A Los Angeles judge Wednesday fined a hologram producer accused of sexual harassment by a former employee $2,000 for repeated outbursts in the courtroom, but the businessman vowed before the penalty was imposed that he would not pay whatever amount was levied upon him.
Los Angeles Superior Court Judge Christopher Lui told Alki David he had failed to obey orders to stop interrupting him, to cease speaking out of turn and to halt his personal attacks on the plaintiff, Elizabeth Taylor, and her lawyer, Lisa Bloom.
David has repeatedly accused both women of lying, often in front of the jury.
“I told you this has to stop,” Lui said.
But David, saying he was a British citizen and that he “doesn’t need to be here,” said before Lui’s ruling that he has acted the way he has because he is “furious” with both Bloom and Taylor. He said Bloom has falsely accused him of bumping into her in the courtroom, saying it was her fault for any accidental contact they had.
“I’m an extremely good employer and I’m an extremely good man,” David said. “This is a terrific miscarriage of justice.”
David also told the judge, “You can sanction all you want, I won’t pay…”
David also vowed to eventually sue Bloom and her firm for malicious prosecution. He accused Bloom and her mother, Gloria Allred, of “going after” particular defendants.
“You should all be ashamed of yourselves,” David told members of Bloom’s law firm as he walked out of the courtroom.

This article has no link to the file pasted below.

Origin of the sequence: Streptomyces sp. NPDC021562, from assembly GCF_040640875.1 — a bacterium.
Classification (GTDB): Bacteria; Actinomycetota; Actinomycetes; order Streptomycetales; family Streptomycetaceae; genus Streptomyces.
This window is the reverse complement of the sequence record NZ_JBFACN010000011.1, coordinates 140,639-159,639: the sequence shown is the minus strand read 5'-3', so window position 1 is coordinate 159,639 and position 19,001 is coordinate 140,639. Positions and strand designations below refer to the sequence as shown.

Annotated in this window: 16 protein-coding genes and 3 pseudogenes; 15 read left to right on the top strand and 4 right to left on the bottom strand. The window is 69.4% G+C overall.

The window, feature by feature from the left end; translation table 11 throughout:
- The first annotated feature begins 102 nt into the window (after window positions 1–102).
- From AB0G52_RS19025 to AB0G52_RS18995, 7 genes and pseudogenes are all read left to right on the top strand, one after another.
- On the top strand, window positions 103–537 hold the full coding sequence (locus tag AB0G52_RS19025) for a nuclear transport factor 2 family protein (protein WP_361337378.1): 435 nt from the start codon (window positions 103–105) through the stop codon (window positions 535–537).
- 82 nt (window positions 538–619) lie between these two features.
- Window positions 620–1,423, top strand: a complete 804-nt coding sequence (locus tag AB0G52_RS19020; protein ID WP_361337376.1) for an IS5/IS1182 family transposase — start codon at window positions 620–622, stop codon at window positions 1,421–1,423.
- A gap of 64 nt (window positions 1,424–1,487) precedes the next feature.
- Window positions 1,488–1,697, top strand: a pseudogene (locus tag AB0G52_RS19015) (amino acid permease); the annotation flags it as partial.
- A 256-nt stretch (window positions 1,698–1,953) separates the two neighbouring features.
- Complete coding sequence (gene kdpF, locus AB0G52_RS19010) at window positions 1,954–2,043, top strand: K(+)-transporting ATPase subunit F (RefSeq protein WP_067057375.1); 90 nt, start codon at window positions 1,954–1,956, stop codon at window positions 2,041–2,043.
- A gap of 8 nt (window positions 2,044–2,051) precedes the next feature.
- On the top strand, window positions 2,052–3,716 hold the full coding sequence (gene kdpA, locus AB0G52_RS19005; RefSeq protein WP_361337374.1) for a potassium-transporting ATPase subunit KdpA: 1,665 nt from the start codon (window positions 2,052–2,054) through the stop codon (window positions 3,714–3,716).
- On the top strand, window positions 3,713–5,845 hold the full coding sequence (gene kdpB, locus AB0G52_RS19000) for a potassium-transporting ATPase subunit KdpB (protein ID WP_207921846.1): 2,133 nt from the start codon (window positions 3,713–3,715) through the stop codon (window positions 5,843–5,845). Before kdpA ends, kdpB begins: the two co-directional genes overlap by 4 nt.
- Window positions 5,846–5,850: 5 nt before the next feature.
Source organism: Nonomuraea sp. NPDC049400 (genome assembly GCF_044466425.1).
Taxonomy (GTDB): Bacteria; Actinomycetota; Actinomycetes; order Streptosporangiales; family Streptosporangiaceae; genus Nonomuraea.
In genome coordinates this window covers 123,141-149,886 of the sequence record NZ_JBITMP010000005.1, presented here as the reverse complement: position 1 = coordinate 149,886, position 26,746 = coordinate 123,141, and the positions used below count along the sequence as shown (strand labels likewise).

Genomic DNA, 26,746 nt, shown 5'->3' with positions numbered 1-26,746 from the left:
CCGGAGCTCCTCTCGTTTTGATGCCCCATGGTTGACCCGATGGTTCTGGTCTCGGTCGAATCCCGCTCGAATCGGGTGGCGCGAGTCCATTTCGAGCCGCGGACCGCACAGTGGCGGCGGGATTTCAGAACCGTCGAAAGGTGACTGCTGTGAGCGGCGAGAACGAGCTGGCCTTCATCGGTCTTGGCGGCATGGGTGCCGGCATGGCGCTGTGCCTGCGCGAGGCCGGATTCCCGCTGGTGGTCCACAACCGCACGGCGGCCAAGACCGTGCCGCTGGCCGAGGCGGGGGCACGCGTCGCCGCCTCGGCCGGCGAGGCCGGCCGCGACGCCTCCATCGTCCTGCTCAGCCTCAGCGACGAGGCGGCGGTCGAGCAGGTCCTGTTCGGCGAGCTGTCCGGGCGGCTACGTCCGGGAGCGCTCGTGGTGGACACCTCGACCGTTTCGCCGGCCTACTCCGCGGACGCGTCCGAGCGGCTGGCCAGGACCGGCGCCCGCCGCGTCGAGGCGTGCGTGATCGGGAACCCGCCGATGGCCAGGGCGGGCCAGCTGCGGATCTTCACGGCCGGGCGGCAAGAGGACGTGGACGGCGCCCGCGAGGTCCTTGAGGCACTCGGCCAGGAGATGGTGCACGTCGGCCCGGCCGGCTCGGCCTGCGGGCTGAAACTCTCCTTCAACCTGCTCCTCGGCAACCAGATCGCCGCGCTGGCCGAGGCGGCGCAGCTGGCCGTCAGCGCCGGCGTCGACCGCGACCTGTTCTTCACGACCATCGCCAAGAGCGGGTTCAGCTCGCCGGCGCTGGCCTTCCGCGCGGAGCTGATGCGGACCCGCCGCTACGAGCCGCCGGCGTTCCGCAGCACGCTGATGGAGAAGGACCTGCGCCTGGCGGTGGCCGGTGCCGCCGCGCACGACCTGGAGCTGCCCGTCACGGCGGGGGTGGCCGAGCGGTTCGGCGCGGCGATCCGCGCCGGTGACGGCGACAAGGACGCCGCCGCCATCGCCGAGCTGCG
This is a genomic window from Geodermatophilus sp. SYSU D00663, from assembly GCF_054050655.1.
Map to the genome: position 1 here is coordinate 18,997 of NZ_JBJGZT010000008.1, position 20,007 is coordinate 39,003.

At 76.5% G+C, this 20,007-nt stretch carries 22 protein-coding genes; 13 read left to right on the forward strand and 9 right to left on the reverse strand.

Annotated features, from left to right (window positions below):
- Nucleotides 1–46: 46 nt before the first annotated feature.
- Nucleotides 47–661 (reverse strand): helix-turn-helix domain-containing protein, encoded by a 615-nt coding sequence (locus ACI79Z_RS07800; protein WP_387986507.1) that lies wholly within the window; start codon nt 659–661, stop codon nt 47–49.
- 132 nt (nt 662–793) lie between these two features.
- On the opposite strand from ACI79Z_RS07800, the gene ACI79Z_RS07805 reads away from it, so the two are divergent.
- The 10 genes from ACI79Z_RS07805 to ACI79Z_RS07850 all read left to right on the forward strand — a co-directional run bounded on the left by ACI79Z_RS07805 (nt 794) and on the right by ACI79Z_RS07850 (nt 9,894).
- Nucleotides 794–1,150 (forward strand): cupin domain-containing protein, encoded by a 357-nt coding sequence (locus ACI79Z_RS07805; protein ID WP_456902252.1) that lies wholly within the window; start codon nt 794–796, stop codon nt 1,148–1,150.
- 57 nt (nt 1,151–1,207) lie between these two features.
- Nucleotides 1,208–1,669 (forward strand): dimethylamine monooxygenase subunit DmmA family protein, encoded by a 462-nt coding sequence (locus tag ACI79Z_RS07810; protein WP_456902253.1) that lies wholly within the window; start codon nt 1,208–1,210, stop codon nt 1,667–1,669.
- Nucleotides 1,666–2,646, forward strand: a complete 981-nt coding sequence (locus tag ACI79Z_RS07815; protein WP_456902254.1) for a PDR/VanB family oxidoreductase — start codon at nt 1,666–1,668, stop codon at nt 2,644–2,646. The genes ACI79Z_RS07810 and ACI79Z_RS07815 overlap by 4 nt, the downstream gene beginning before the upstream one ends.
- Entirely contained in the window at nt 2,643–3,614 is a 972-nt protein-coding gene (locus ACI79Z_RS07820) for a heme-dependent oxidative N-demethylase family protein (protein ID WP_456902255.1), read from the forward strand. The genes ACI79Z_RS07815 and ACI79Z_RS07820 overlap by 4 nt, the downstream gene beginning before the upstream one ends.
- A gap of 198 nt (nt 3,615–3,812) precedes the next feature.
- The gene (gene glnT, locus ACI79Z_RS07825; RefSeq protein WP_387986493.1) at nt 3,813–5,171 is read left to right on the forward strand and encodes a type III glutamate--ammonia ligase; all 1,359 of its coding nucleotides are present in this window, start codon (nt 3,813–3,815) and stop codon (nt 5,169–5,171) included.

The entire court proceedings have been monitored for several days by a sheriff’s deputy.
David, who is acting as his own attorney, is scheduled to cross-examine Taylor on Thursday. Taylor has been on the stand for several days and Ellyn Garofalo, an attorney for David’s companies, said she plans to wrap up her questioning on Thursday morning.
Taylor, a former account executive at David’s companies Hologram USA and FilmOnTV, testified that he once picked her up by the ankles and walked her upside down around the office, exposing her underwear. She also said he played an offensive video on her computer and brought a male stripper into the workplace to celebrate a female executive’s birthday.
Taylor said she was hired in January 2015 and fired that June.
Taylor, 32, was a witness in the separate trial in April of co-plaintiff Chasity Jones’ case against David. Jones was awarded $11 million in compensatory and punitive damages. She alleged she was fired for refusing to have sex with David.
David was behind the hologram technology that brought slain rapper Tupac Shakur to Coachella in 2012 and saw the late Michael Jackson moonwalk at the 2014 Billboard Music Awards.
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